Furthermore, this conversation was on some sort of demented repeat mode, like one of those never-ending tapes that loop continuously. So if you managed to zone off for a while and escape the inanity of it all, you were likely not to miss anything and find yourself back in the same place (“And did I tell you about little Antonio’s poop from yesterday after lunch? It was sooooo runny. Of course, it’s just breast milk, so it doesn’t really smell that bad, but I tell you! It was all over the place. I think that was the third, no, maybe fourth time I had changed him that day already. Can you imagine? And then, he had this massive burp. It was sooooo loud. You could have heard him from the other room. Except I was right here next to him, like I always am, because he is my very sweetest, most adorable, little cuddly bear in the whooooooole wide world … etc., etc., etc.”) when you returned from your daydreaming.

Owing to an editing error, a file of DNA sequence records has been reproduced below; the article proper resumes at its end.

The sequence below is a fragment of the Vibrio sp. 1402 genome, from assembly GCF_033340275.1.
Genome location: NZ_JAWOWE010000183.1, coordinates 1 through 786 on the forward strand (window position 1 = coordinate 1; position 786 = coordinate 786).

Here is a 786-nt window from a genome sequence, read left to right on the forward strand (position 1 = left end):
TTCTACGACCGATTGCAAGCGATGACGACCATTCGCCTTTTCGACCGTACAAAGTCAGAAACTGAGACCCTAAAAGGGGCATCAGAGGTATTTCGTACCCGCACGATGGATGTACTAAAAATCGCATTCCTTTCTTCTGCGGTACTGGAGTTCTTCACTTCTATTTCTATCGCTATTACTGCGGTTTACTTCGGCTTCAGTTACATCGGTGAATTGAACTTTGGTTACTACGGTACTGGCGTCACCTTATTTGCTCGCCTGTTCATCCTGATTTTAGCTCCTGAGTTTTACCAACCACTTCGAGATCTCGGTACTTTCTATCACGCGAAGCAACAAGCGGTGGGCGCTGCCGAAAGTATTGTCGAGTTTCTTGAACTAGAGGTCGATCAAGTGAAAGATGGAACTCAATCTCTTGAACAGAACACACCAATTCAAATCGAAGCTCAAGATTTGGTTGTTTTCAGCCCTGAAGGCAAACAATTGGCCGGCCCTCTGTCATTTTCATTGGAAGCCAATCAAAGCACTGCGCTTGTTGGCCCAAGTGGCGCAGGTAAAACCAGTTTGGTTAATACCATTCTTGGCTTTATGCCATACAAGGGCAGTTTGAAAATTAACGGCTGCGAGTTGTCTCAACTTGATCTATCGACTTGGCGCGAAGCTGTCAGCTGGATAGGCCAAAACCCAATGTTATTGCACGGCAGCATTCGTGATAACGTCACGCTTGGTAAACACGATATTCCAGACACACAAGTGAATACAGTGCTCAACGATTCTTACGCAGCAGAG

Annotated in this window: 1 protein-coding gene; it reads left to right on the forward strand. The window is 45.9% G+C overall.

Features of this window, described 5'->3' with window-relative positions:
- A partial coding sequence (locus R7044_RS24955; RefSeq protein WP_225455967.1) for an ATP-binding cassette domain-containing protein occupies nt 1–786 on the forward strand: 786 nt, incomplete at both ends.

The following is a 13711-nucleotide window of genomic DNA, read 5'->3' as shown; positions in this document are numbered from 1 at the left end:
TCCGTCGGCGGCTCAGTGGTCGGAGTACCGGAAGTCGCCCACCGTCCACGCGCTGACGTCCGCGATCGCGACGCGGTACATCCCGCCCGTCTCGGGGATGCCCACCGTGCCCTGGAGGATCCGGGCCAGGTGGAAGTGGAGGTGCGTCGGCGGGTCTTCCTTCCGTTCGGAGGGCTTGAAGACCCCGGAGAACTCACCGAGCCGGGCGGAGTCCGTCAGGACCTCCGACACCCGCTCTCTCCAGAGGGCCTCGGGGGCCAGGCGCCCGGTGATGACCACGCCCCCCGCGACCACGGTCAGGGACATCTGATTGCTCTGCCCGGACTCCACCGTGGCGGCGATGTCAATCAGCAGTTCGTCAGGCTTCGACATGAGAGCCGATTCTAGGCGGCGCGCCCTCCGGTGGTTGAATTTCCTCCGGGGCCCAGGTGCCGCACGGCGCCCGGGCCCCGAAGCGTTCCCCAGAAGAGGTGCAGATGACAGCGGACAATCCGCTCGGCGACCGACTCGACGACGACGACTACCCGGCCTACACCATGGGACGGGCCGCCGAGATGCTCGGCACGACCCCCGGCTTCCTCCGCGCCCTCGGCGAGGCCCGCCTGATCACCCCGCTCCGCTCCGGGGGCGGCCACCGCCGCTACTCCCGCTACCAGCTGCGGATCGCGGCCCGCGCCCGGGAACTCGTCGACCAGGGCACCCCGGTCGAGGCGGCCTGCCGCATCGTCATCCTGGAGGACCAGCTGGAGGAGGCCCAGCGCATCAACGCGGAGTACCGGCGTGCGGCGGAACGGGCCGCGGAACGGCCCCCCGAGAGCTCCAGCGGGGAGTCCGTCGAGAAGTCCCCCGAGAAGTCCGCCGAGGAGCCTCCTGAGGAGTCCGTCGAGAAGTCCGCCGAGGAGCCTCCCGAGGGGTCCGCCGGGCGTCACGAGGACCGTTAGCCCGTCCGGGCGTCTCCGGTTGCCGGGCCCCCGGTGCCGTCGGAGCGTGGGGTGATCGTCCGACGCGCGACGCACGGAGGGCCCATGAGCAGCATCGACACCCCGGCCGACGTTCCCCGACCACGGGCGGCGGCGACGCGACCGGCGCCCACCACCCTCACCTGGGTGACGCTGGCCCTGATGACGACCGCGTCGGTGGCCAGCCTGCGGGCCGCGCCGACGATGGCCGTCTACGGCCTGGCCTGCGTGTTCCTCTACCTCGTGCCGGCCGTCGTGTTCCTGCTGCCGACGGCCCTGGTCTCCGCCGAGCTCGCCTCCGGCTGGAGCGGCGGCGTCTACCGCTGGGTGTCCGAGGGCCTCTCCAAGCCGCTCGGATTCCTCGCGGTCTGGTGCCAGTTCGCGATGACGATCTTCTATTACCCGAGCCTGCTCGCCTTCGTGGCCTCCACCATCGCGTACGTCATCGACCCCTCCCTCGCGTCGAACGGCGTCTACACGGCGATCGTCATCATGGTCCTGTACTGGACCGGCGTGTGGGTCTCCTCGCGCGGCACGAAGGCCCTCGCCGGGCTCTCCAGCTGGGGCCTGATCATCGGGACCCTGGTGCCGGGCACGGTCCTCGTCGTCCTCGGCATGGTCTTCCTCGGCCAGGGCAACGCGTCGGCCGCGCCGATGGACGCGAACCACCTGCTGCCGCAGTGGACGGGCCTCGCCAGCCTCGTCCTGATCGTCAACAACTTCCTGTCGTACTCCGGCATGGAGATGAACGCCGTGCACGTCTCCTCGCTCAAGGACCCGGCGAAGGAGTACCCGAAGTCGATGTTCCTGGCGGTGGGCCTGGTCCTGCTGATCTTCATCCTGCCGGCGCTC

But then, of course, I became a mother and turned into one of those moms. It’s inevitable. When you become a mother, your world immediately shrinks. And suddenly, all the things that were important before don’t even exist to you. Current events, popular nightclubs, fantastic novels, the details of your single friends’ nightly exploits … it’s all meaningless.
But, your baby’s poop schedule, the fullness of your breasts, the contents of your baby’s last diaper, how to use a nasal syringe … now this is good stuff. Important, valuable information that you feel the need to discuss with not only your husband, midwife, and pediatrician, but also with random strangers you come across in Target and people you meet while unloading your baby in the parking lot of Whole Foods.
This is why all moms need a “mommunity.” What is a “mommunity”? Simply stated, it is group of moms who share your stage of life. They are also in the thrall of new motherhood. They are obsessed with the same things you are. They are looking for answers to titillating questions like, “What kind of nipple cream is best?” and “Are the generic diapers from Target as good as Huggies?” and “Will you look at the contents of my baby’s diaper and tell me if it’s normal?”